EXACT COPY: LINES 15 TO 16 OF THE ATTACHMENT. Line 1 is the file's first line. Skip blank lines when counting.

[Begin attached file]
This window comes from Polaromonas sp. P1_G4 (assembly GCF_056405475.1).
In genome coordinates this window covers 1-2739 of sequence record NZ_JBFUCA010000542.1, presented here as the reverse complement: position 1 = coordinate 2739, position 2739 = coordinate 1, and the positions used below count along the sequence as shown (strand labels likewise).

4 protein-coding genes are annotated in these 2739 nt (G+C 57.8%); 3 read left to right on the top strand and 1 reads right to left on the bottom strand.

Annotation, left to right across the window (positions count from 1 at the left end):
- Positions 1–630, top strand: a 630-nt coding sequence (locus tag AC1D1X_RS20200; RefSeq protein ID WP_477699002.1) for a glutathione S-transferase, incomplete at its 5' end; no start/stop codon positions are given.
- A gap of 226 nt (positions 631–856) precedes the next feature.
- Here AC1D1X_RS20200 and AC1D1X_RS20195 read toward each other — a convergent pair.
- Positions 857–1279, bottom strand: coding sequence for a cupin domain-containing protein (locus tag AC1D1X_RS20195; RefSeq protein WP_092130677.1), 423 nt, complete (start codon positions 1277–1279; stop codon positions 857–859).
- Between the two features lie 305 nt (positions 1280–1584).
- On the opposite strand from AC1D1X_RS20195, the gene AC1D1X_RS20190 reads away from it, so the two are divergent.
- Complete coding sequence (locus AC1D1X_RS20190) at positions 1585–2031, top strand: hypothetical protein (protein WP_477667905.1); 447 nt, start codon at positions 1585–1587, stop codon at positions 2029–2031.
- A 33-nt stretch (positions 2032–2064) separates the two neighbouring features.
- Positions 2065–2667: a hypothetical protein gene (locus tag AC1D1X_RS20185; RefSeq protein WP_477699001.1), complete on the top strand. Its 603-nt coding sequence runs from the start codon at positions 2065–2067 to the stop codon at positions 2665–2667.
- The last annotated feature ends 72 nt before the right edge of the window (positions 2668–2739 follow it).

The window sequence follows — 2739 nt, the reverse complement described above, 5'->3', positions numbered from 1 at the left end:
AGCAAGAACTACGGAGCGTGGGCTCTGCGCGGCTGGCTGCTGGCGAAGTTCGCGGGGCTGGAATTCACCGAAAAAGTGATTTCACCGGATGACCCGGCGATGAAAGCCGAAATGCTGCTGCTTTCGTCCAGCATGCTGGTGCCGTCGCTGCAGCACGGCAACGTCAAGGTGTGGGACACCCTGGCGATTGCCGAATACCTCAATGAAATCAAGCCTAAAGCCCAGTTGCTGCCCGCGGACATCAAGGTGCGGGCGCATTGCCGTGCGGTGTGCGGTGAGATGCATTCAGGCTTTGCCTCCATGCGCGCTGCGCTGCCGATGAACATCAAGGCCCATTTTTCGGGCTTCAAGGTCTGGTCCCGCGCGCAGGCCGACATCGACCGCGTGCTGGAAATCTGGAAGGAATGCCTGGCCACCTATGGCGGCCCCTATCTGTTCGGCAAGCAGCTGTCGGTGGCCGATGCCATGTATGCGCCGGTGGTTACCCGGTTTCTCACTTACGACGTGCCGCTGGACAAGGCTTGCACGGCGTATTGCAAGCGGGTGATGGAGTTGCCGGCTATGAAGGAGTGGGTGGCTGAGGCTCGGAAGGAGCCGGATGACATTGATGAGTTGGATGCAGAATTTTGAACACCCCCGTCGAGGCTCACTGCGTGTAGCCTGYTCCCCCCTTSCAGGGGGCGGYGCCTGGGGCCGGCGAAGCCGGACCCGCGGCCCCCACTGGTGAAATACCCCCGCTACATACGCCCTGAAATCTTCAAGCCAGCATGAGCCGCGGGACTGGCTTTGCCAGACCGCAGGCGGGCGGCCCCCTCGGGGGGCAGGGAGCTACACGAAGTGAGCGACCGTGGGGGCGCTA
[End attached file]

The window sequence follows — 2739 nt, the reverse complement described above, 5'->3', positions numbered from 1 at the left end:
AGCAAGAACTACGGAGCGTGGGCTCTGCGCGGCTGGCTGCTGGCGAAGTTCGCGGGGCTGGAATTCACCGAAAAAGTGATTTCACCGGATGACCCGGCGATGAAAGCCGAAATGCTGCTGCTTTCGTCCAGCATGCTGGTGCCGTCGCTGCAGCACGGCAACGTCAAGGTGTGGGACACCCTGGCGATTGCCGAATACCTCAATGAAATCAAGCCTAAAGCCCAGTTGCTGCCCGCGGACATCAAGGTGCGGGCGCATTGCCGTGCGGTGTGCGGTGAGATGCATTCAGGCTTTGCCTCCATGCGCGCTGCGCTGCCGATGAACATCAAGGCCCATTTTTCGGGCTTCAAGGTCTGGTCCCGCGCGCAGGCCGACATCGACCGCGTGCTGGAAATCTGGAAGGAATGCCTGGCCACCTATGGCGGCCCCTATCTGTTCGGCAAGCAGCTGTCGGTGGCCGATGCCATGTATGCGCCGGTGGTTACCCGGTTTCTCACTTACGACGTGCCGCTGGACAAGGCTTGCACGGCGTATTGCAAGCGGGTGATGGAGTTGCCGGCTATGAAGGAGTGGGTGGCTGAGGCTCGGAAGGAGCCGGATGACATTGATGAGTTGGATGCAGAATTTTGAACACCCCCGTCGAGGCTCACTGCGTGTAGCCTGYTCCCCCCTTSCAGGGGGCGGYGCCTGGGGCCGGCGAAGCCGGACCCGCGGCCCCCACTGGTGAAATACCCCCGCTACATACGCCCTGAAATCTTCAAGCCAGCATGAGCCGCGGGACTGGCTTTGCCAGACCGCAGGCGGGCGGCCCCCTCGGGGGGCAGGGAGCTACACGAAGTGAGCGACCGTGGGGGCGCTA